Digital information may appear to exist as abstract ones and zeroes, flipping effortlessly from one to another. But in fact there is a minimum amount of energy required to run any computation system, regardless of how “energy efficient” are its component parts.
The Earth has been through a lot of changes in its 4.5 billion year history, including a shift to incorporating and retaining volatile compounds such as water, nitrogen and carbon from the atmosphere in the mantle before spewing them out again through volcanic eruptions.
In research published 18 July in Physical Review X, an international team shows that a quantum computer is less in thrall to the arrow of time than a classical computer. In some cases, it's as if the quantum computer doesn't need to distinguish between cause and effect at all.
Graça Vicente (Ph.D., chemistry, '90), distinguished professor at Louisiana State University, has received the Presential Award for Excellence in Science, Mathematics and Engineering Mentoring, or PAESMEM. PAESMEM recognizes outstanding efforts of mentors in encouraging the next generation of innovators and developing a science and engineering workforce that reflects the diverse talent of America. Vicente received her doctorate at UC Davis under the direction of Professor Emeritus Kevin Smith.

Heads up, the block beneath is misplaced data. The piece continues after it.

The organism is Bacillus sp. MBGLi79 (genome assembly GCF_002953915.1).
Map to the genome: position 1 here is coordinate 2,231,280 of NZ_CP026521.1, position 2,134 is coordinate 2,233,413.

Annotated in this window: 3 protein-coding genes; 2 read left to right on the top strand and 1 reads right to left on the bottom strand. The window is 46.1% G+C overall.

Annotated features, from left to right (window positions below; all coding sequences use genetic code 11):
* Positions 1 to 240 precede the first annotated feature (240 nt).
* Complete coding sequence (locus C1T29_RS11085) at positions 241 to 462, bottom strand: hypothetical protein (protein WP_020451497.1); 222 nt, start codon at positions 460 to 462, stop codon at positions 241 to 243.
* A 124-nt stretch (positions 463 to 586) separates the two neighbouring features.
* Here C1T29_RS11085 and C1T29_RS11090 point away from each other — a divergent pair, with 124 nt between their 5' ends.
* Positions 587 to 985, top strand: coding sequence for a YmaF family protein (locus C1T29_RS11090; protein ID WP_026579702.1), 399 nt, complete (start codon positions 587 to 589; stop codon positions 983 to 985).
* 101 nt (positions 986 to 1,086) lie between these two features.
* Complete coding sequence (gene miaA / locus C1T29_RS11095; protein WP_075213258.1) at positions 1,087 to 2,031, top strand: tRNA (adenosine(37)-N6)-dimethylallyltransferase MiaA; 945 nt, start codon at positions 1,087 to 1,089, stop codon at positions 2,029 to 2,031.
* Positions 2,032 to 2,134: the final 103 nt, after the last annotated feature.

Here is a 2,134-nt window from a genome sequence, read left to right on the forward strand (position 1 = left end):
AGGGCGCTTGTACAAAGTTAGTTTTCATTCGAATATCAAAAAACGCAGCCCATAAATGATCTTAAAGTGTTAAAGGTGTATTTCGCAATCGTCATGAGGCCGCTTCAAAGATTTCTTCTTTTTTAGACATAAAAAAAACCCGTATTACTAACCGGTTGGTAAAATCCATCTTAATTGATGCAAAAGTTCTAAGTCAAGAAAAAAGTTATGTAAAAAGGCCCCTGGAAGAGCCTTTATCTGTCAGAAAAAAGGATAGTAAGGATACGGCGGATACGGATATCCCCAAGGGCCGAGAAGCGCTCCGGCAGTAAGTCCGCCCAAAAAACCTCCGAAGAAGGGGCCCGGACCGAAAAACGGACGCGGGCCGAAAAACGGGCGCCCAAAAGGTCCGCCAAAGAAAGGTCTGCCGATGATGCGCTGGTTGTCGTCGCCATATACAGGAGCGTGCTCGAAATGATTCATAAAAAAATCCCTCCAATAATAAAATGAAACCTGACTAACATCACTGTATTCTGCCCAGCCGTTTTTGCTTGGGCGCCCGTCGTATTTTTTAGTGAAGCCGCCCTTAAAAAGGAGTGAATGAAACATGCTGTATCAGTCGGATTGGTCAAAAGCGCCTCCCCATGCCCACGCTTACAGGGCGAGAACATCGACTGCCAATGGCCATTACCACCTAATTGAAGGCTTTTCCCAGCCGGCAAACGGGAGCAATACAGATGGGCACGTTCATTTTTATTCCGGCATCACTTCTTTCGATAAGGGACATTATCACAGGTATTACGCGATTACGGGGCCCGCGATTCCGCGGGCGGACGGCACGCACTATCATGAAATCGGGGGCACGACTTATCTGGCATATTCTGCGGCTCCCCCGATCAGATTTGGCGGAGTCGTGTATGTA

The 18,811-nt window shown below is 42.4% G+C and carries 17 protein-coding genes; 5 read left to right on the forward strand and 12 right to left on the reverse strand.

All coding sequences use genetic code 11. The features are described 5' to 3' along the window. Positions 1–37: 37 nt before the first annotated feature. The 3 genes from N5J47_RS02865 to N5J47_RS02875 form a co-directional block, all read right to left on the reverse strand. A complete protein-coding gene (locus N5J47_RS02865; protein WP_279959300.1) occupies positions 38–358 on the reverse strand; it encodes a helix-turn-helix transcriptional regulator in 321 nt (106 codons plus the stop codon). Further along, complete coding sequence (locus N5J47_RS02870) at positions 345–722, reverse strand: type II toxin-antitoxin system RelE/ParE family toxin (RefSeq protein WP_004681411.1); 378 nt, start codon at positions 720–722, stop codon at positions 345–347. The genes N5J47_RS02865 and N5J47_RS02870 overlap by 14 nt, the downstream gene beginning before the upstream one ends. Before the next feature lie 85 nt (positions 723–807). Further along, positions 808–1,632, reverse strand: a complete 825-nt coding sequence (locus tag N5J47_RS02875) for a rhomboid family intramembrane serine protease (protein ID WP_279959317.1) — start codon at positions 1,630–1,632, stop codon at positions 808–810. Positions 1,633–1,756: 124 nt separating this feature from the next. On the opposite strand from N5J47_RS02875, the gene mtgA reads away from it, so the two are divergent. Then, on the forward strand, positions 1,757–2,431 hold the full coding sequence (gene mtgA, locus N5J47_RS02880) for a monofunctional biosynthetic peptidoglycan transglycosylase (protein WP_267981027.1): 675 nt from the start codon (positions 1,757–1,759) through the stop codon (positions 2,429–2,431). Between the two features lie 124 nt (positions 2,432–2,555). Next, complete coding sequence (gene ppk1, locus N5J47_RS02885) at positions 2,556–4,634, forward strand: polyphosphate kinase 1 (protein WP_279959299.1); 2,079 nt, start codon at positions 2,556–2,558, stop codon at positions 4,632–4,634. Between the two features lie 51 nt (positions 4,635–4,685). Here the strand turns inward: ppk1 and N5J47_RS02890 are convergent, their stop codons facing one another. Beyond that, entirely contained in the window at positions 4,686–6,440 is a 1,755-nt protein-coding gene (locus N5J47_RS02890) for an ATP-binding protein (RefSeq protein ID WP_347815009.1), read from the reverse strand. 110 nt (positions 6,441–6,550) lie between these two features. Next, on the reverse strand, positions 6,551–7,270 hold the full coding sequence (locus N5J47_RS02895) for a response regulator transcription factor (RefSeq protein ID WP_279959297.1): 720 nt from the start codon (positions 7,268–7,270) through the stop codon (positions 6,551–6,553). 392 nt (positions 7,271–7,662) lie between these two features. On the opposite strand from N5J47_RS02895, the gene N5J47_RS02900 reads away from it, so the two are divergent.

Sethanne Howard (B.S., physics, '65) is the editor of the Journal of the Washington Academy of Sciences — a peer-reviewed scientific journal more than a century old. She is always soliciting papers and will also work with advanced students to publish their papers.
Tudor Dan Dimofte, assistant professor in the Department of Mathematics in the UC Davis College of Letters and Science, has received a prestigious CAREER award from the National Science Foundation’s Computer and Information Science and Engineering directorate.